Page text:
The Troy Street Observer

The Joe Gordon Story, Part 2: Hard Bop

Joe Gordon replaced Clifford Brown in Art Blakey’s pre-Messengers group in early 1954. That band, with alto saxophonist Gigi Gryce, pianist Walter Bishop, Jr. and bassist Bernie Griggs, recorded the album Blakey for EmArcy in May. Gordon stayed with Blakey for about six months.

Photo of Introducing Joe Gordon album cover
Introducing Joe Gordon, EmArcy MG26046, 1954

In September, with Blakey, tenor saxophonist Charlie Rouse, pianist Junior Mance, and bassist Jimmy Schenck, Joe recorded for the first time as a leader, also for EmArcy. The album, a 10-inch LP, was titled Introducing Joe Gordon.

The album’s reviews were mixed. Down Beat’s Nat Hentoff praised it (April 6, 1955), writing: “Gordon, though still a little unsteady…unleashes a power and a comet-like imagination that heralds one of the exciting newer voices of the year…All in all, a bracing sample of somewhat raw but always moving jazz.”

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Super Tuesday Special: Dizzy for President

Photo of Dizzy Gillespie
“Goldwater was running against Johnson… but at the time, I didn’t think there was any choice. I was the only choice for a thinking man.”

So it’s Super Tuesday and the electoral circus has come to Massachusetts, and this year it’s brought along even more clowns than usual. We can’t keep the clowns out of the circus, but sometimes genuine humorists—Will Rogers, Gracie Allen, Pat Paulsen—make the trip too. Today, though, I’d like to remember one who brought us mirth, but with it a serious platform. That was John Birks Gillespie, and the year was 1964.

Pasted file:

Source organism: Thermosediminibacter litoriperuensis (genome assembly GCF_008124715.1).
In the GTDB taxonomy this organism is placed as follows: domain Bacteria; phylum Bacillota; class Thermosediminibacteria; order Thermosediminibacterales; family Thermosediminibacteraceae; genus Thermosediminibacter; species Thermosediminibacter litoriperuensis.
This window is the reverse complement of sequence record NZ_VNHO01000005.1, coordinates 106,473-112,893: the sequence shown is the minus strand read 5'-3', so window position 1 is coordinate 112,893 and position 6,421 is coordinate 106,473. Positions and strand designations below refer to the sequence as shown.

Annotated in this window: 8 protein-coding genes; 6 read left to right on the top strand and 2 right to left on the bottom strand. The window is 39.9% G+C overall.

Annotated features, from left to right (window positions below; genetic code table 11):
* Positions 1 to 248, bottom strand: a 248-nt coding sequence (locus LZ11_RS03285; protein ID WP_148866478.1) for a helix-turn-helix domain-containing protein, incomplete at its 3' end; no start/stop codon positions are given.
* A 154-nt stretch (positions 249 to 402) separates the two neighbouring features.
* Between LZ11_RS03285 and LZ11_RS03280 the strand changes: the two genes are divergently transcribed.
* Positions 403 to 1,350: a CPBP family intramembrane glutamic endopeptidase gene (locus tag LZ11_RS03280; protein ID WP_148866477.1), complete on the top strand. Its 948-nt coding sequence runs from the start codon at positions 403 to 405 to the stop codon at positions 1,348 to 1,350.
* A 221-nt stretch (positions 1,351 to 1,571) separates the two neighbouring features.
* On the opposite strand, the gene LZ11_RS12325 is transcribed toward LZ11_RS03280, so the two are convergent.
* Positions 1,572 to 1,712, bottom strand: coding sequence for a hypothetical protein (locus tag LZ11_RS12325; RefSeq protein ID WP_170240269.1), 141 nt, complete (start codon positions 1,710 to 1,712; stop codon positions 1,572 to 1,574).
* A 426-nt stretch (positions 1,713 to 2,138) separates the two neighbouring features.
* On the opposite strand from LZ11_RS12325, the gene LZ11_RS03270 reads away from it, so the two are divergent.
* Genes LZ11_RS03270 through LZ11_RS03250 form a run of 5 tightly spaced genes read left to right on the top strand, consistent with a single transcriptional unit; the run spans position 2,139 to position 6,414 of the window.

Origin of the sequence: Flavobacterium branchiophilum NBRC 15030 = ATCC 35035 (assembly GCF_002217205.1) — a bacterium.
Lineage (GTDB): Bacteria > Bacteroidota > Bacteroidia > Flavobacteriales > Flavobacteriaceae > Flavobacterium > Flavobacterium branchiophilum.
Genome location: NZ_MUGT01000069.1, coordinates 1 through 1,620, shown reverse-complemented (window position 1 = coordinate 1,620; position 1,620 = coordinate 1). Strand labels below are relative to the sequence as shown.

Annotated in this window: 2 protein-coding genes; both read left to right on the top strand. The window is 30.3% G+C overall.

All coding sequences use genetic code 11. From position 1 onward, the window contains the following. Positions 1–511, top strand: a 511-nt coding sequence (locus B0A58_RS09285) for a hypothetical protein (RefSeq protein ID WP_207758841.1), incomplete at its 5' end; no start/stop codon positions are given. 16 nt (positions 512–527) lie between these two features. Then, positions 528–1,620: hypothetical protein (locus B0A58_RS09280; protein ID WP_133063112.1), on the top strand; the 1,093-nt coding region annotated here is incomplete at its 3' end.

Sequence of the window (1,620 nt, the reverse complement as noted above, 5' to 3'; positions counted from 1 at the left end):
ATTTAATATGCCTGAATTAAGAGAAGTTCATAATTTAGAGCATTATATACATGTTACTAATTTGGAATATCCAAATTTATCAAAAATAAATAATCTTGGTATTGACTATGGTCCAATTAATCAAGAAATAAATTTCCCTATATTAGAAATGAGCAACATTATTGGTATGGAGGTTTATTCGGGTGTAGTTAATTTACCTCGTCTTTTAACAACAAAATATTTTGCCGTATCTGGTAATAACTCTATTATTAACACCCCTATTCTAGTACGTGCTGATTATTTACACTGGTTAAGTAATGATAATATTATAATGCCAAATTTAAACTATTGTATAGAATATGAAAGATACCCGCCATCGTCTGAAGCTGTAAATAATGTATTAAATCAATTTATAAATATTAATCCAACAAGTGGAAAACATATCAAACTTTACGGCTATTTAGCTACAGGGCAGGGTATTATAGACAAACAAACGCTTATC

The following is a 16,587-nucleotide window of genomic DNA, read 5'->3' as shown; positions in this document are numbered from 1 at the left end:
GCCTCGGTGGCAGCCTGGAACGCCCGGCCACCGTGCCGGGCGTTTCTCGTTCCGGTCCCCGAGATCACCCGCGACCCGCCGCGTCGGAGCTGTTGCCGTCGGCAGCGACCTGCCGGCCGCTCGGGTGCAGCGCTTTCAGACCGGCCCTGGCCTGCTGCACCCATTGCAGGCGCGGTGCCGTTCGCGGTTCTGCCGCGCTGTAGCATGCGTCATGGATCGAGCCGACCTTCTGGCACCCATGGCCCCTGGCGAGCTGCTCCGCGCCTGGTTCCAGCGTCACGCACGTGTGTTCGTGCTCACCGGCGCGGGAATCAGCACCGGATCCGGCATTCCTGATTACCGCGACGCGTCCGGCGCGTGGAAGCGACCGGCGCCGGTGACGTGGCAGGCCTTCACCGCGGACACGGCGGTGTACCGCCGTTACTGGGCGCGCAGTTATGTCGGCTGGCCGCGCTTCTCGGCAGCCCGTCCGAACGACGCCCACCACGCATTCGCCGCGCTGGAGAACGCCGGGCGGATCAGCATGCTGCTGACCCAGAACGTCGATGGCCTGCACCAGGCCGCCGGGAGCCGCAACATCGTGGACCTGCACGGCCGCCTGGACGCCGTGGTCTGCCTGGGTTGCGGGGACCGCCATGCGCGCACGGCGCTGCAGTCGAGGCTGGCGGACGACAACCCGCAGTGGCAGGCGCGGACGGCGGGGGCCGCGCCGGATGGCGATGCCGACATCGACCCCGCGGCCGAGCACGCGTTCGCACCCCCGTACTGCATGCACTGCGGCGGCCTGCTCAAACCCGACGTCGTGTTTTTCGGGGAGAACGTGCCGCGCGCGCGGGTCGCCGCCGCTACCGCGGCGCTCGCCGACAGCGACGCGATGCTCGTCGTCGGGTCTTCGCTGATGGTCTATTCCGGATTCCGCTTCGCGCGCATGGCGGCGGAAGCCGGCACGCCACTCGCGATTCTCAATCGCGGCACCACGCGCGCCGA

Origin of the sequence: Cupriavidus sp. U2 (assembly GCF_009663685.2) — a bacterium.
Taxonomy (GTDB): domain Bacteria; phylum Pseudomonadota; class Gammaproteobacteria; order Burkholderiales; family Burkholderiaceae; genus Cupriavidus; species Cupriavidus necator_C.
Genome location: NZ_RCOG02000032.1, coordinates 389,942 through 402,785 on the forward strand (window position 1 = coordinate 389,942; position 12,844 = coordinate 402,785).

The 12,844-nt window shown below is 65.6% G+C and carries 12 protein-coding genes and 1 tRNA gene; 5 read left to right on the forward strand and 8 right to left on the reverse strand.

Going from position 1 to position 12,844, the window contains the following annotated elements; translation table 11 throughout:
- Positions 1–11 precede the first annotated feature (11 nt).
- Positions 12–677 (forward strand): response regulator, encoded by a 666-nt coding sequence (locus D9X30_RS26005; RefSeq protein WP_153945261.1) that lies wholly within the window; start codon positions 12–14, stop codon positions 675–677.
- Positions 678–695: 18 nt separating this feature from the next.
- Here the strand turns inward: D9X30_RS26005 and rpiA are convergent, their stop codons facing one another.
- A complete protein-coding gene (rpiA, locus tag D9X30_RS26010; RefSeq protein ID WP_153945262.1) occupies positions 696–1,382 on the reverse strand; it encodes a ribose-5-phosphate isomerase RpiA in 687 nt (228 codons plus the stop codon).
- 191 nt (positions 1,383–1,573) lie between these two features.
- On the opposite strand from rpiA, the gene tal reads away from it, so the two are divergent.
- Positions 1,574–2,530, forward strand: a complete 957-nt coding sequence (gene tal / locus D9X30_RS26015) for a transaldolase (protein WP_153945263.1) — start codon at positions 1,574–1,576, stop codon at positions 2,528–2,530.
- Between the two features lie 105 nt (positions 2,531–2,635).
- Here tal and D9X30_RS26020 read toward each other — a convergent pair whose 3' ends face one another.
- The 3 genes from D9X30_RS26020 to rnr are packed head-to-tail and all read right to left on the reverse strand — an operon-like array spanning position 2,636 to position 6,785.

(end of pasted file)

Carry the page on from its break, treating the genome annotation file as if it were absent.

Gillespie was asked why he was running for President. His answer: “Because we need one.”

Dizzy’s campaign began when the Associated Booking Agency started passing out “Dizzy Gillespie for President” buttons. When one was visible on a prominent lapel during the 1963 March on Washington, a few people, including Gillespie, saw an opportunity to spread a message. Before long, there was a John Birks Society in California working to get him on the 1964 ballot. He had a campaign manager, Jeannie Gleason, and a campaign publicist, her husband, the journalist Ralph Gleason.

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Oct 19, 1947: The New Jazz Comes to Boston

Symphony Hall was a busy place for jazz in 1947. Lionel Hampton, Jack Teagarden and Max Kaminsky, the orchestras of Jimmie Lunceford and Sy Oliver, Art Tatum, Louis Armstrong and Billie Holiday, and Jazz at the Philharmonic were among the shows presented earlier that year. But the night of October 19 brought something entirely new.

Dizzy Gillespie concert program cover
Things to Come: Dizzy Gillespie Orchestra at Symphony Hall

In fact, that’s what the concert was called: “The New Jazz,” and the music was provided by Dizzy Gillespie and His Orchestra. In addition, the Dizzy Gillespie Quintet, featuring Charlie Parker, played five tunes. Parker did not perform with the orchestra.

Gillespie had been to Boston before this in his big band days, and perhaps Parker had as well. But this was Gillespie’s first appearance in Boston as a bandleader, and it was the first time Gillespie and Parker were in Boston as the “high priests of bebop,” or whatever label it was that the press slapped on them. But labels aside, this was the first major-venue modern jazz concert in Boston. There would be more shows, and soon.

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